FOSTER mum Liz has been opening up her home to children desperately in need of love, stability and hope for seven years. She talked to the A&T about the rich rewards and exciting challenges that come with each placement.
Her first was a young boy rushed to her home as an emergency placement through Blue Sky Fostering agency. Liz had been given just an hour’s notice and there were fears over his safety.
The child’s life until that moment had been one of misery and neglect, but Liz recalled how, arriving at her home, it seemed he instinctively knew he had finally reached a place of love and safety.
“He was literally grinning at us: me, my husband and son,” she said. “We’d all rushed out excitedly to the car to peer at him through the window and he just gave us this massive smile.
“I was terrified at first, but I had been training for this moment and it all came so naturally. He had been very badly neglected and had special needs, but like any child all he really needed was comfort and love.
“I quickly realised our decision as a family to open our home to a child in need was very much the right one.”
Liz was a children’s ballet and drama teacher and former British Airways air hostess when she began looking into fostering. A friend who worked for Blue Sky invited her to an open day and, as she puts it, she was “hooked”.
“At that first meeting we talked about the challenges, the training and what to expect as a foster career,” she said. “I did look at other fostering organisations but felt Blue Sky are excellent at supporting their carers, which I think is very important. They are always there if you need them. It feels like a family community and everyone looks after each other.”
Those hoping to become foster carers must go through a rigorous process, which includes talking about life experiences, good and bad.
“I found it a really helpful process,” said Liz. “Life experiences make you what you are. I come from a broken home and going through my life story was very therapeutic – it helped me put to bed a lot of things.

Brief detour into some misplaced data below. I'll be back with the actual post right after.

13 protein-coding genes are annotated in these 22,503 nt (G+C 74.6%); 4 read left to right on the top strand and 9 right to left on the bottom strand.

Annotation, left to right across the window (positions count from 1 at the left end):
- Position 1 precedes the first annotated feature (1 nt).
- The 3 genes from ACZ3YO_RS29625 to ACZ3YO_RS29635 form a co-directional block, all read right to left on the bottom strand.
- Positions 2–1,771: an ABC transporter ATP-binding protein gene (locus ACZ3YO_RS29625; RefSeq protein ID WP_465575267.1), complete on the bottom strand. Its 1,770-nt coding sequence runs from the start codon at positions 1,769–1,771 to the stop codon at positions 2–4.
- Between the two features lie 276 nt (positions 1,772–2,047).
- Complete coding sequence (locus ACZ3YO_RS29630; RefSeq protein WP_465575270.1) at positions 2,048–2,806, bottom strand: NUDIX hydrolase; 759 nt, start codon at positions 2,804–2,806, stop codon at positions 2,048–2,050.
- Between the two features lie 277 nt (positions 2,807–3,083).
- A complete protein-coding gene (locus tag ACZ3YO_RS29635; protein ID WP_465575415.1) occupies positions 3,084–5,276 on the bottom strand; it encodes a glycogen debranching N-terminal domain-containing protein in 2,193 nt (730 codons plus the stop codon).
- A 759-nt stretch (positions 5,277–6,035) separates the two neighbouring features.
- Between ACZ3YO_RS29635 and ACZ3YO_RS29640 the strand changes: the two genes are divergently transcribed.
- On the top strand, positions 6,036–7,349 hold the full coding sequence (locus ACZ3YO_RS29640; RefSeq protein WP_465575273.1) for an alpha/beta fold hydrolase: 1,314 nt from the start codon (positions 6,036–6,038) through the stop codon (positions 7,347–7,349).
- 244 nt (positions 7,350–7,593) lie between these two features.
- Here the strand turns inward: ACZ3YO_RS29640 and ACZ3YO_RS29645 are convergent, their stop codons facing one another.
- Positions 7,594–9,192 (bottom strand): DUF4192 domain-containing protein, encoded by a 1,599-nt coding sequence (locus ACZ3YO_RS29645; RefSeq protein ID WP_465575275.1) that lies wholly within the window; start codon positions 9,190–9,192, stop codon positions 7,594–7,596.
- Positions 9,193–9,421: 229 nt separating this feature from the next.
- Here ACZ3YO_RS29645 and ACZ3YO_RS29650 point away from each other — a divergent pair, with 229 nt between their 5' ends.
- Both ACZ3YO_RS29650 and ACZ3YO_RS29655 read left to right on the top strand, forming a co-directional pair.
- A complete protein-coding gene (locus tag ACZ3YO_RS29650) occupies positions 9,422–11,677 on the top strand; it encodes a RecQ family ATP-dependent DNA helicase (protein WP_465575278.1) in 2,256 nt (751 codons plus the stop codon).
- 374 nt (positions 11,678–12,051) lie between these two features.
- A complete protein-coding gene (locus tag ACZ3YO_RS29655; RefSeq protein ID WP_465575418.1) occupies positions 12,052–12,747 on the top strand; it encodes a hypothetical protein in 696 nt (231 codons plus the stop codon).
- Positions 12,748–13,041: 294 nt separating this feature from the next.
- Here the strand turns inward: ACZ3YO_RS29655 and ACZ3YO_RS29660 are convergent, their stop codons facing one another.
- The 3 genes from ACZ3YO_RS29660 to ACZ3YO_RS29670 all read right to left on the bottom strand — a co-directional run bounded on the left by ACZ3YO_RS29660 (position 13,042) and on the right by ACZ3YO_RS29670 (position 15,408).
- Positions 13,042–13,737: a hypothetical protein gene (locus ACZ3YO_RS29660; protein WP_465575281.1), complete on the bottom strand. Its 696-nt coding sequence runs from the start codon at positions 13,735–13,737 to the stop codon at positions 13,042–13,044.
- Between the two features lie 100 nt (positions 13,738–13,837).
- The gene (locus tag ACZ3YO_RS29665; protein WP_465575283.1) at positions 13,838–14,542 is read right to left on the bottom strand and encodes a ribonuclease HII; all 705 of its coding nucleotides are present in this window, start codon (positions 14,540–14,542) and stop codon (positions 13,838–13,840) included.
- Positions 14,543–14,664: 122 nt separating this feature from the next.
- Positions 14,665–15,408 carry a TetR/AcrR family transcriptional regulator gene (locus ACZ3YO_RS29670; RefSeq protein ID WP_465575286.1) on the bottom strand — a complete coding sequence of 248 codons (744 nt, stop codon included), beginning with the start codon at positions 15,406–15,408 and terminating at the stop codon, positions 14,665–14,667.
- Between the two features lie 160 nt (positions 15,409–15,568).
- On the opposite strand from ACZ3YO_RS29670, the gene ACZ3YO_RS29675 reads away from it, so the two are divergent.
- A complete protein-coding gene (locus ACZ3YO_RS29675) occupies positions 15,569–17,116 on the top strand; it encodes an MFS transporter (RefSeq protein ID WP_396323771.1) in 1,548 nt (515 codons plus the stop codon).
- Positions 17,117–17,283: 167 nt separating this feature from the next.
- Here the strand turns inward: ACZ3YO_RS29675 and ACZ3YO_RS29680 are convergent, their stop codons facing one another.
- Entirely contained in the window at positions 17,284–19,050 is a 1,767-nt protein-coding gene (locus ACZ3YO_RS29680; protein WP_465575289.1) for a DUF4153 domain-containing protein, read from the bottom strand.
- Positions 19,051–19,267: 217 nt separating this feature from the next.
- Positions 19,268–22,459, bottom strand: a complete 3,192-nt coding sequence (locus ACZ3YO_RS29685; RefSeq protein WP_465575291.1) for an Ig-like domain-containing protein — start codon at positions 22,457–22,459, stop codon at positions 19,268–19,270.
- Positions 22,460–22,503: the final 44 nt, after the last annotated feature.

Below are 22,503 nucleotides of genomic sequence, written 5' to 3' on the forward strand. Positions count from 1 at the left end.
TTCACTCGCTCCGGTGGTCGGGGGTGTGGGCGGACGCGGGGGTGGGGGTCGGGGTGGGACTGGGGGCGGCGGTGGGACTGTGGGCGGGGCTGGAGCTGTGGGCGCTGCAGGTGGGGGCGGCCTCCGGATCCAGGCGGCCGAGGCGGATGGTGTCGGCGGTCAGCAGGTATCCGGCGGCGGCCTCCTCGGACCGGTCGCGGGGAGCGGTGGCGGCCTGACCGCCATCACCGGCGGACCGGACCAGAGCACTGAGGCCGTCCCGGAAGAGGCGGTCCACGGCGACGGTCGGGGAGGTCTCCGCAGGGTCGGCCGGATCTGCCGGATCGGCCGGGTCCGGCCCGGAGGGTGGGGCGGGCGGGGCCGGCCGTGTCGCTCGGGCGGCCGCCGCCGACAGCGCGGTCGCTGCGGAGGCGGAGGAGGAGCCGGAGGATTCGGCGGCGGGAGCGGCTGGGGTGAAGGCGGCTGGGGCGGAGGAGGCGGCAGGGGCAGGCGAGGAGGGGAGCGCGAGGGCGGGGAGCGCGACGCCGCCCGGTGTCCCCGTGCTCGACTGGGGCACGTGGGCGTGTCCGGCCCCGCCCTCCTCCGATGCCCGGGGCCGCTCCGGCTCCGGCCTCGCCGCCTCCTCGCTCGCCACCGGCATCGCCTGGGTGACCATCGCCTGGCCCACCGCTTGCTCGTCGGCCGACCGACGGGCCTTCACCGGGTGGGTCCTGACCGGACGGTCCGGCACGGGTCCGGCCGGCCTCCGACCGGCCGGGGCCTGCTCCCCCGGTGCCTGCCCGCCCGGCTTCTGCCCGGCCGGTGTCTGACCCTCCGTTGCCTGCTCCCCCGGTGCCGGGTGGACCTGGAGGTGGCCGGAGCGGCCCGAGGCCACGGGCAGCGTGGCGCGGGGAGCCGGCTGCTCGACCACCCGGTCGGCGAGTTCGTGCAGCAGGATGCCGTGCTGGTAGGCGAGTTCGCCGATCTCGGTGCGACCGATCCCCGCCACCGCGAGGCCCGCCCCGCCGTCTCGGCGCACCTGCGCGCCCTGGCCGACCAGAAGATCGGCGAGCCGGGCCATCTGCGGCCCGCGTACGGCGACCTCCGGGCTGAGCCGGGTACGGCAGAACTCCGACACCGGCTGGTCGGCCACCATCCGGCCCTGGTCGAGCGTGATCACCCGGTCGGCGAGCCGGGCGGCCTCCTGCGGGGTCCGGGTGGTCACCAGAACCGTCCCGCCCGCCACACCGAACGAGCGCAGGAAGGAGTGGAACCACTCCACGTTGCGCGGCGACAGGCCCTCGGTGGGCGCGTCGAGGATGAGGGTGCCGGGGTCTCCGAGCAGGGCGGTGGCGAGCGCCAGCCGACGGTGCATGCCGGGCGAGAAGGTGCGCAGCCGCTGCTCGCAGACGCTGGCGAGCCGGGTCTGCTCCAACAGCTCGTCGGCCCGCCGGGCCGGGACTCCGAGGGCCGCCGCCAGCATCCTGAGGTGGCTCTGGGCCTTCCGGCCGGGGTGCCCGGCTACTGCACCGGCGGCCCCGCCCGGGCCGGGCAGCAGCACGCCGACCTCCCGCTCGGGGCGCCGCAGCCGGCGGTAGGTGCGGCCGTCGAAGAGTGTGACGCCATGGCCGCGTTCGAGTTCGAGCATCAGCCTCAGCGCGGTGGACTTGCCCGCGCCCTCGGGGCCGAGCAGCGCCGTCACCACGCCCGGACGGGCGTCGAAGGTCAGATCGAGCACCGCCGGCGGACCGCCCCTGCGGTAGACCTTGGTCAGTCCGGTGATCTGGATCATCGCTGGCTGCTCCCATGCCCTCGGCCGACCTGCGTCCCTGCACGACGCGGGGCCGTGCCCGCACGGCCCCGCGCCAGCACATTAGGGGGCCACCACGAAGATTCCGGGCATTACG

“Those problems you have had in the past can be really helpful in understanding what a child might be feeling.”
A social worker then assessed Liz and her family, and referees were also interviewed. The couple also went before a panel of social workers and other child care professionals.
“It can be scary,” said Liz. “But my advice is ‘just do it!’ I absolutely love it – I’ve never regretted becoming a foster carer; my only regret is I didn’t do it sooner.”
Liz is currently fostering a girl who came to her aged 10 from a very abusive background.
“She has been here four years now,” she said. “Our home was her fifth placement in two years and her behaviour is very challenging, but I won’t give up on any child.
“You have to be aware that with someone so damaged, it’s not going to be a fairy tale story; you are not going to suddenly change them, and they are not going to go skipping off into the sunset all happy.
“We are still on a journey and there are difficult times, but she is doing amazingly at school and she has made some very good friends. It has been good for my son to have her around too, as it has taught him to have empathy, he is very well-grounded.
“To be honest, helping really challenging children excites me – it has made me stronger.”
She counts the support she gets from Blue Sky as “vital”, saying: “There can be bad days with fostering, but you know you can just pick up the phone and they will be there.”
Blue Sky Fostering was founded in 2005 by CEO and social worker, Simon Lockyer. It now has offices across the south, including one in Ringwood.
The agency is currently appealing for more foster carers in the local area to provide a nurturing family home for vulnerable children and young people up to the age of 18.
It offers comprehensive training, 24-hour support, a competitive fostering allowance and camaraderie as a member of the Blue Sky fostering family. The agency regularly holds events for its carers and their families, and often celebrates the successes of fosterers and young people.
Blue Sky area manager Vanessa Bomphrey said: “Simon felt it was important that every child has the chance to be in a family environment rather than to have to go into a residential care home.
“We do take on a lot of young people with challenging behaviours. Without Blue Sky Fostering and our dedicated and wonderfully caring foster carers, our young people may not otherwise have had the chance of family life.
“Our stability rates are really high, with a lot of long-term placements, and our GCSE results are amongst the best in the country.”